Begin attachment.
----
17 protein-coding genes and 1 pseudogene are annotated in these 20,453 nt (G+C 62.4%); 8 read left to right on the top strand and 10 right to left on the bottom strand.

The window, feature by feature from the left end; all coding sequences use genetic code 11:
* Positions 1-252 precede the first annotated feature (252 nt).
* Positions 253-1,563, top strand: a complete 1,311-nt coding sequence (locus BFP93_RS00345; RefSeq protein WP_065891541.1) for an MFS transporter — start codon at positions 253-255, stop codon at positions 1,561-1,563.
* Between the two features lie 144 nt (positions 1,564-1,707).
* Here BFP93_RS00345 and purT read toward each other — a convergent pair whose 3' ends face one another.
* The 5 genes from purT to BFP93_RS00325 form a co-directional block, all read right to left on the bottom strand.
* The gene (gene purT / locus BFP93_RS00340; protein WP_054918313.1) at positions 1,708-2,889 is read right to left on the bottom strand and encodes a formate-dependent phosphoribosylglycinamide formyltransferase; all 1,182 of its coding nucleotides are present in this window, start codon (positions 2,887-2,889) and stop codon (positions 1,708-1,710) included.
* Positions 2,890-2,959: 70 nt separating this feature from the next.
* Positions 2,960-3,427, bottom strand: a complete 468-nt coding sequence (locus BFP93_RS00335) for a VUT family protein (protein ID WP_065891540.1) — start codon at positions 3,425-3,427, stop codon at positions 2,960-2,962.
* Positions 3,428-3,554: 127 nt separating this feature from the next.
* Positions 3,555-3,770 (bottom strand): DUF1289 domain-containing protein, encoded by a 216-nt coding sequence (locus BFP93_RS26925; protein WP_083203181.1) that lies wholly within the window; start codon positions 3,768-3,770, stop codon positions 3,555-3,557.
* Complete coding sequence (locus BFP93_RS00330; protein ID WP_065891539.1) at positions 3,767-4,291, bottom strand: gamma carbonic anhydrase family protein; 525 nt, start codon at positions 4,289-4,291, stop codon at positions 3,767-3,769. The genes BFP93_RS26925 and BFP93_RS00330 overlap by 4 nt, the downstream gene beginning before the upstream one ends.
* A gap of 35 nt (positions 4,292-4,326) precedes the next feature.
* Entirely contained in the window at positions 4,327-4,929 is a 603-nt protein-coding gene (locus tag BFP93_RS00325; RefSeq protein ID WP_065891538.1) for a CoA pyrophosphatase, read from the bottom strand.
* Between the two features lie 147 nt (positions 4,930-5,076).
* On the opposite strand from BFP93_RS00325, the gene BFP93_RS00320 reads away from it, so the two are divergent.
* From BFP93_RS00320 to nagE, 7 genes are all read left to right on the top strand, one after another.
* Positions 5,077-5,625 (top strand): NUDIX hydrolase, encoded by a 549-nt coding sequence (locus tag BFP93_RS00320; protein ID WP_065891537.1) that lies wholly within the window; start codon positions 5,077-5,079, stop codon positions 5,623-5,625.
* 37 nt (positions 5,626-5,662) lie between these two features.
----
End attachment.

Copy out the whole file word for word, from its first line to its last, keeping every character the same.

17 protein-coding genes and 1 pseudogene are annotated in these 20,453 nt (G+C 62.4%); 8 read left to right on the top strand and 10 right to left on the bottom strand.

The window, feature by feature from the left end; all coding sequences use genetic code 11:
* Positions 1-252 precede the first annotated feature (252 nt).
* Positions 253-1,563, top strand: a complete 1,311-nt coding sequence (locus BFP93_RS00345; RefSeq protein WP_065891541.1) for an MFS transporter — start codon at positions 253-255, stop codon at positions 1,561-1,563.
* Between the two features lie 144 nt (positions 1,564-1,707).
* Here BFP93_RS00345 and purT read toward each other — a convergent pair whose 3' ends face one another.
* The 5 genes from purT to BFP93_RS00325 form a co-directional block, all read right to left on the bottom strand.
* The gene (gene purT / locus BFP93_RS00340; protein WP_054918313.1) at positions 1,708-2,889 is read right to left on the bottom strand and encodes a formate-dependent phosphoribosylglycinamide formyltransferase; all 1,182 of its coding nucleotides are present in this window, start codon (positions 2,887-2,889) and stop codon (positions 1,708-1,710) included.
* Positions 2,890-2,959: 70 nt separating this feature from the next.
* Positions 2,960-3,427, bottom strand: a complete 468-nt coding sequence (locus BFP93_RS00335) for a VUT family protein (protein ID WP_065891540.1) — start codon at positions 3,425-3,427, stop codon at positions 2,960-2,962.
* Positions 3,428-3,554: 127 nt separating this feature from the next.
* Positions 3,555-3,770 (bottom strand): DUF1289 domain-containing protein, encoded by a 216-nt coding sequence (locus BFP93_RS26925; protein WP_083203181.1) that lies wholly within the window; start codon positions 3,768-3,770, stop codon positions 3,555-3,557.
* Complete coding sequence (locus BFP93_RS00330; protein ID WP_065891539.1) at positions 3,767-4,291, bottom strand: gamma carbonic anhydrase family protein; 525 nt, start codon at positions 4,289-4,291, stop codon at positions 3,767-3,769. The genes BFP93_RS26925 and BFP93_RS00330 overlap by 4 nt, the downstream gene beginning before the upstream one ends.
* A gap of 35 nt (positions 4,292-4,326) precedes the next feature.
* Entirely contained in the window at positions 4,327-4,929 is a 603-nt protein-coding gene (locus tag BFP93_RS00325; RefSeq protein ID WP_065891538.1) for a CoA pyrophosphatase, read from the bottom strand.
* Between the two features lie 147 nt (positions 4,930-5,076).
* On the opposite strand from BFP93_RS00325, the gene BFP93_RS00320 reads away from it, so the two are divergent.
* From BFP93_RS00320 to nagE, 7 genes are all read left to right on the top strand, one after another.
* Positions 5,077-5,625 (top strand): NUDIX hydrolase, encoded by a 549-nt coding sequence (locus tag BFP93_RS00320; protein ID WP_065891537.1) that lies wholly within the window; start codon positions 5,077-5,079, stop codon positions 5,623-5,625.
* 37 nt (positions 5,626-5,662) lie between these two features.